|THE LAPLAND ROSEBAY, WISCONSIN'S ONLY NATIVE RHODODENDRON (Photo courtesy of the Wisconsin Herbarium Consortium)|
|THE FRONT YARD RHODODENDRON GARDEN|
A few years ago I decided to plant some Rhododendrons and azaleas in the increasingly shady and protected front yard, which is sheltered by a medium sized white pine, a large Colorado spruce and several other conifers. The shade, wind protection and acidic soil made it a seemingly ideal location. The planting includes a half-dozen PJM hybrids, several hybrid rosebay rhododendrons and a few of the 'Lights' azaleas, introduced by the University of Minnesota. They have all at last become pretty well established, and bloom fairly dependably, but it has taken longer than I expected. The PJM's are blooming now, but it will be a few weeks before the others flower. Azaleas and Rhododendrons are all in the genus Rhododendron, the main difference between them being that rhododendrons are mainly broad-leaved evergreens, and azaleas are deciduous. Azaleas in particular tend to have rather garish flower colors and can be hard to fit into a landscape, but they can be very spectacular. I think the genus needs to be isolated in their own garden environment, at least where they are not visually compatible with the native flora.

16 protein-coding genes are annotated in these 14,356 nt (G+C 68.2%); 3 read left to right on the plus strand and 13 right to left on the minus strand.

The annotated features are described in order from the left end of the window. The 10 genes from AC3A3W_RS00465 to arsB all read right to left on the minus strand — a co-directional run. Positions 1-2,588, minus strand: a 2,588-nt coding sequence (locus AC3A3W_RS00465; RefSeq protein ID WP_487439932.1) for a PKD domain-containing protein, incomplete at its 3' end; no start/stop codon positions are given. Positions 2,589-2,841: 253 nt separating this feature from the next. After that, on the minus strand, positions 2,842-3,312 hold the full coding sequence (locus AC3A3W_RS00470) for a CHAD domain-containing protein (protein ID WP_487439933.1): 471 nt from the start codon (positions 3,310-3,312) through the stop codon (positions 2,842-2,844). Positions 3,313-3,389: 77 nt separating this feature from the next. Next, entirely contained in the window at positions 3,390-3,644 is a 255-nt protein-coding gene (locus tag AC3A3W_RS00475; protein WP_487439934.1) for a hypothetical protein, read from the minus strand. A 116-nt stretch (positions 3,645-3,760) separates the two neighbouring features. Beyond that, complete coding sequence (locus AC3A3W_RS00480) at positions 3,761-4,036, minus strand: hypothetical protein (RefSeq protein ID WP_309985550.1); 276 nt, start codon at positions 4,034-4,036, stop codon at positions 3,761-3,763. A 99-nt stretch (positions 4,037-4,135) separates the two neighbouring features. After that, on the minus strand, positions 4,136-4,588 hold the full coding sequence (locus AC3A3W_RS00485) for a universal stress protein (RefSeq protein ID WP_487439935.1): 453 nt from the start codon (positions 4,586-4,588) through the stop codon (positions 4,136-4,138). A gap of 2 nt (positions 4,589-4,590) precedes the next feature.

Rhododendrons are a finicky group of plants, even in Bayfield, but there are a few that are definitely hardy and are very colorful bloomers. PJM is a 1939 hybrid of the Korean rhododendron, introduced from Weston Nursery of Boston, and grows and flowers dependably. They are a glorious sight in our springtime, sturdy broad-leaved evergreen shrubs covered with pink-purple blooms.
It is hard to be specific about the names and lineage of individual plants, since the original PJM has been much crossed over the years and unless one knows the exact name and history of an individual plant one can only generalize, and identify them simply as PJM. The Rhododendron Society web page goes into a considerable amount of detail about these beautiful plants.
The 'Northern Lights' series, introductions from the University of Minnesota, are very hardy azaleas in a variety of flower colors ('Orange Lights', 'Rosy Lights', etc.).
There are also hardy introductions from Canada and Finland. I even see some individually hardy flame azaleas here along the Big Lake, which are usually hardy only much further south. Generally speaking, azaleas and rhododendrons need loamy, acid soil and a shaded and protected environment, but perhaps less shade the further north they are grown.
Wisconsin has only one native Rhododendron, the Lappland Rosebay, Rhododendron lapponicum, a relict species left ten thousand years ago by the retreating glaciers in the deep valleys and ravines along the Wisconsin and Kickapoo Rivers in south-central and south-western driftless (unglaciated) region of Wisconsin. Their habitat is primarily the shaded, moist sandstone cliffs above the rivers. It is a Wisconsin endangered species.
Rhododendron lapponicum is also found in the New England states, New York and the mountains of Pennsylvania and in Canada